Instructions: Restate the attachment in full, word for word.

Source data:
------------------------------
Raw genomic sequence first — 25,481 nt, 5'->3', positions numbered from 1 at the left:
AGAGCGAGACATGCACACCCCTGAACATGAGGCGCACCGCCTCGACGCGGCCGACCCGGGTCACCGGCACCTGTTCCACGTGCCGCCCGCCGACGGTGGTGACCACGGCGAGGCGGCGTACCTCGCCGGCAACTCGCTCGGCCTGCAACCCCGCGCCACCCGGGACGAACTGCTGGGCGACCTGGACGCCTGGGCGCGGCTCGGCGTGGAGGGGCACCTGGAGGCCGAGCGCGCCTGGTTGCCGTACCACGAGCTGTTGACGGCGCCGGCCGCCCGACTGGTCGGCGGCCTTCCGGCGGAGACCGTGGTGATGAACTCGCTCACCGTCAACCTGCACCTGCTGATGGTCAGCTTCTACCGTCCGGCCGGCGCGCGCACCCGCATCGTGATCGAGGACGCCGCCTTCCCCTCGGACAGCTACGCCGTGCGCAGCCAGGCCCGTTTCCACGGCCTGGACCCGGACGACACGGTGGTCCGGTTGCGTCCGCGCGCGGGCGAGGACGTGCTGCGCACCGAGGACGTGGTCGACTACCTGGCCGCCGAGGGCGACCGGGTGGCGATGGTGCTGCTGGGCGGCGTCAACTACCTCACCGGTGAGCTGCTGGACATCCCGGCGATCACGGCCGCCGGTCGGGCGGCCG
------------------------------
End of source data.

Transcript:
Raw genomic sequence first — 25,481 nt, 5'->3', positions numbered from 1 at the left:
AGAGCGAGACATGCACACCCCTGAACATGAGGCGCACCGCCTCGACGCGGCCGACCCGGGTCACCGGCACCTGTTCCACGTGCCGCCCGCCGACGGTGGTGACCACGGCGAGGCGGCGTACCTCGCCGGCAACTCGCTCGGCCTGCAACCCCGCGCCACCCGGGACGAACTGCTGGGCGACCTGGACGCCTGGGCGCGGCTCGGCGTGGAGGGGCACCTGGAGGCCGAGCGCGCCTGGTTGCCGTACCACGAGCTGTTGACGGCGCCGGCCGCCCGACTGGTCGGCGGCCTTCCGGCGGAGACCGTGGTGATGAACTCGCTCACCGTCAACCTGCACCTGCTGATGGTCAGCTTCTACCGTCCGGCCGGCGCGCGCACCCGCATCGTGATCGAGGACGCCGCCTTCCCCTCGGACAGCTACGCCGTGCGCAGCCAGGCCCGTTTCCACGGCCTGGACCCGGACGACACGGTGGTCCGGTTGCGTCCGCGCGCGGGCGAGGACGTGCTGCGCACCGAGGACGTGGTCGACTACCTGGCCGCCGAGGGCGACCGGGTGGCGATGGTGCTGCTGGGCGGCGTCAACTACCTCACCGGTGAGCTGCTGGACATCCCGGCGATCACGGCCGCCGGTCGGGCGGCCG